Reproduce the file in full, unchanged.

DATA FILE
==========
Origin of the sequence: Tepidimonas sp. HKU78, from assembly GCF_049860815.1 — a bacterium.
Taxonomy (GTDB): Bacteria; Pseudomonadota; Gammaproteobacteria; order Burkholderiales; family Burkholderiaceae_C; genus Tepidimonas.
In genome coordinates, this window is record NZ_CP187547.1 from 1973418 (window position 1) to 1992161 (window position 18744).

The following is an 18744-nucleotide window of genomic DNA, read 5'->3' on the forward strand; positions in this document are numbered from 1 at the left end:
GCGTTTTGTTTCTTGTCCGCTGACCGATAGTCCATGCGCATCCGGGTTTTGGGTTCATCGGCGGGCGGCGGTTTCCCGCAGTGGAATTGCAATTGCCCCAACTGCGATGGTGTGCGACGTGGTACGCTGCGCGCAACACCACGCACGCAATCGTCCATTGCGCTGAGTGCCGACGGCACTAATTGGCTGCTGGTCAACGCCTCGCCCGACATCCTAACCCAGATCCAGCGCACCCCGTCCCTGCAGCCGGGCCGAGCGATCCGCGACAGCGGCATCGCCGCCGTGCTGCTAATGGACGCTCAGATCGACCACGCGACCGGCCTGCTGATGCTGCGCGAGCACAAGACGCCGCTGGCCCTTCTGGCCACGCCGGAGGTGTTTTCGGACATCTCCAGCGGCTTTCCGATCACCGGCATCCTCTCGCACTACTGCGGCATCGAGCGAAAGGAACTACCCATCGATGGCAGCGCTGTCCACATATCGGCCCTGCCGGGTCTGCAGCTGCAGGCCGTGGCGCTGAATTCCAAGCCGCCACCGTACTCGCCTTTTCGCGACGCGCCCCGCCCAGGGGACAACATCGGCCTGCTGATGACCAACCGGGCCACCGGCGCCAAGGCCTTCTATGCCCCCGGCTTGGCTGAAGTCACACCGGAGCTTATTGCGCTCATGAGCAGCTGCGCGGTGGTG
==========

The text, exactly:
Origin of the sequence: Tepidimonas sp. HKU78, from assembly GCF_049860815.1 — a bacterium.
Taxonomy (GTDB): Bacteria; Pseudomonadota; Gammaproteobacteria; order Burkholderiales; family Burkholderiaceae_C; genus Tepidimonas.
In genome coordinates, this window is record NZ_CP187547.1 from 1973418 (window position 1) to 1992161 (window position 18744).

The following is an 18744-nucleotide window of genomic DNA, read 5'->3' on the forward strand; positions in this document are numbered from 1 at the left end:
GCGTTTTGTTTCTTGTCCGCTGACCGATAGTCCATGCGCATCCGGGTTTTGGGTTCATCGGCGGGCGGCGGTTTCCCGCAGTGGAATTGCAATTGCCCCAACTGCGATGGTGTGCGACGTGGTACGCTGCGCGCAACACCACGCACGCAATCGTCCATTGCGCTGAGTGCCGACGGCACTAATTGGCTGCTGGTCAACGCCTCGCCCGACATCCTAACCCAGATCCAGCGCACCCCGTCCCTGCAGCCGGGCCGAGCGATCCGCGACAGCGGCATCGCCGCCGTGCTGCTAATGGACGCTCAGATCGACCACGCGACCGGCCTGCTGATGCTGCGCGAGCACAAGACGCCGCTGGCCCTTCTGGCCACGCCGGAGGTGTTTTCGGACATCTCCAGCGGCTTTCCGATCACCGGCATCCTCTCGCACTACTGCGGCATCGAGCGAAAGGAACTACCCATCGATGGCAGCGCTGTCCACATATCGGCCCTGCCGGGTCTGCAGCTGCAGGCCGTGGCGCTGAATTCCAAGCCGCCACCGTACTCGCCTTTTCGCGACGCGCCCCGCCCAGGGGACAACATCGGCCTGCTGATGACCAACCGGGCCACCGGCGCCAAGGCCTTCTATGCCCCCGGCTTGGCTGAAGTCACACCGGAGCTTATTGCGCTCATGAGCAGCTGCGCGGTGGTG